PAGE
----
By addressing this question, this paper contributes to the existing literature in several ways. First, to the best of our knowledge, this is the first study that focuses on the internalisation of the EFQM model; previous studies have focussed on the internalisation of ISO 9001 standards (e.g. Nair and Prajogo, 2009) or QM initiatives in general (e.g. Bello et al., 2014). Second, while previous studies have addressed internalisation by concentrating on the motivations for adoption, the present study introduces another variable that may explain the substantive adoption of the EFQM model, namely, the role of appraisal and compensation systems. Thus, this study brings together different perspectives to explain the internalisation of the EFQM model. Finally, the paper contributes to the debate about the strength of the EFQM model as a continuous improvement tool, since it unveils the factors that could foster the integration of the model within the organisational routines, instead of being just a management fad. In doing so, it helps to bridge the research gap identified by La Rotta and Pérez (2017) and Suárez et al. (2017), namely, the need for research into the reasons that lead to the adoption of excellence models from an institutional perspective, as well as the barriers that could prevent real adoption of the EFQM model.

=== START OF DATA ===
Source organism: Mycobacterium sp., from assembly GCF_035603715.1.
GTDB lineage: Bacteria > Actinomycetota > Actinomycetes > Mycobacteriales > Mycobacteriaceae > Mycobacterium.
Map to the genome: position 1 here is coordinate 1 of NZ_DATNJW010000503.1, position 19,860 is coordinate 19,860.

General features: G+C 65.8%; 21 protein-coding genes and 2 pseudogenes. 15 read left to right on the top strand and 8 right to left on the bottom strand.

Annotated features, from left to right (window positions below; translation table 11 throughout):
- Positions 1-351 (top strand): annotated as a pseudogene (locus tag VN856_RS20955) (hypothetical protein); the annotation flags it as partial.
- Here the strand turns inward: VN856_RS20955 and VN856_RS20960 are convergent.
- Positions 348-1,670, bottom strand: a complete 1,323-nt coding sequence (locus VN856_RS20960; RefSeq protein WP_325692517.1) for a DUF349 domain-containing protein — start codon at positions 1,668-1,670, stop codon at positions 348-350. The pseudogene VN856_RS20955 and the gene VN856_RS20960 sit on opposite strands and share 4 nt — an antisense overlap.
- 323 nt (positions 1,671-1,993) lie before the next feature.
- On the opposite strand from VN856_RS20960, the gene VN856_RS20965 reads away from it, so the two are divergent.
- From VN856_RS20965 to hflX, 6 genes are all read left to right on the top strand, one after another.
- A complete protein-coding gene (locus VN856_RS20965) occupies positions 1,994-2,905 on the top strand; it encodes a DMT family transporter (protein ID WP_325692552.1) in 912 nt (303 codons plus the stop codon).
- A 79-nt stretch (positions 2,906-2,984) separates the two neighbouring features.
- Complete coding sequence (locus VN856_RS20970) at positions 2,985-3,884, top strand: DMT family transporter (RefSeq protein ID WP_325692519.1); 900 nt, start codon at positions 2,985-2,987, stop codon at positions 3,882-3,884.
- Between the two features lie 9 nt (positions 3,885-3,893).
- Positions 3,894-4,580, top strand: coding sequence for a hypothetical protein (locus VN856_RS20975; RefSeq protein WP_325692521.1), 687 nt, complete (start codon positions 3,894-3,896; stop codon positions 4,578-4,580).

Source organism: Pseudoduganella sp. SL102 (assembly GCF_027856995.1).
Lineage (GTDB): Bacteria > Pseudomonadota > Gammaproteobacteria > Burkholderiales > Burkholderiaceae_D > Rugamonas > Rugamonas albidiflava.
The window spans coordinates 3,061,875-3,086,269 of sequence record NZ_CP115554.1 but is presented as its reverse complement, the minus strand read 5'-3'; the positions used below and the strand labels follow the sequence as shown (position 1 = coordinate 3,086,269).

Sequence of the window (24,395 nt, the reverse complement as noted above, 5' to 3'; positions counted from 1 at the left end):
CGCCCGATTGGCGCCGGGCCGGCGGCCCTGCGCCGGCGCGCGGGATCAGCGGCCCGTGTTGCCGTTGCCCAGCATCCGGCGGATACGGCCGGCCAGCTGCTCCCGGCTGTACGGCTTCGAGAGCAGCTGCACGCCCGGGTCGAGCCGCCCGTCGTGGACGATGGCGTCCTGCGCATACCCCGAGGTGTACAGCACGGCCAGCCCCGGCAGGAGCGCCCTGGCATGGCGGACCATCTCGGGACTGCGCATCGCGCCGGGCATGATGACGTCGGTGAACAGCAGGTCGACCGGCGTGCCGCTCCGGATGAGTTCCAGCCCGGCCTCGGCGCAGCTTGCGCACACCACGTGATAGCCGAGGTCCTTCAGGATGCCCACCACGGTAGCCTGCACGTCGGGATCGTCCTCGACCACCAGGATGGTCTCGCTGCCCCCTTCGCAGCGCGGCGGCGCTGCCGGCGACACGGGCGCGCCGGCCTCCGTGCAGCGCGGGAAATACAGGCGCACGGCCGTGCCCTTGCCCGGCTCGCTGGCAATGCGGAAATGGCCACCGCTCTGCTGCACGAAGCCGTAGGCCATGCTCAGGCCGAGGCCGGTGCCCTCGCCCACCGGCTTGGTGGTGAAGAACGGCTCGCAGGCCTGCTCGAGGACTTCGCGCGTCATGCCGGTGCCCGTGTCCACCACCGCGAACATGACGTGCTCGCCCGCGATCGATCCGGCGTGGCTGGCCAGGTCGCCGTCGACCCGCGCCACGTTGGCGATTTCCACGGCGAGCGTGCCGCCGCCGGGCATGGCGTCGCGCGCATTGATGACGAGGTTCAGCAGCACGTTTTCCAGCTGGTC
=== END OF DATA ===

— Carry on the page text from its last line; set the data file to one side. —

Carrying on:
In the literature about the adoption of meta-standards such as ISO 9001, some scholars have been interested in the concept of internalisation (e.g. Naveh and Marcus, 2004; Nair and Prajogo, 2009; Heras, 2011; Tarí et al., 2013; Ataseven et al., 2014). For instance, Nair and Prajogo (2009) and Ataseven et al. (2014) point out that internalisation involves the active daily use of the practices associated with the ISO 9001 standard, with the intention of modifying behaviour and decision making, and fostering continuous improvement. In the same vein, Tarí et al. (2013) consider internalisation as a process in which procedures and practices contained in the standards have become anchored in the beliefs of the organisation. In the wider QM literature, some scholars, such as Ford (2011), warn that organisations could make a genuine effort to adopt QM practices but in some contexts the adoption may be less authentic and would not be performance enhancing. In this second context, the adoption is more ceremonial and does not foster internalisation. Transferring the words of Ataseven et al. (2014) to the EFQM model, internalisation needs to be distinguished from the fact of having an EFQM recognition in place. In fact, Dubey (2016) caution that some organisations focus more on attaining recognition than on identifying improvement opportunities and learning from the EFQM model assessment process.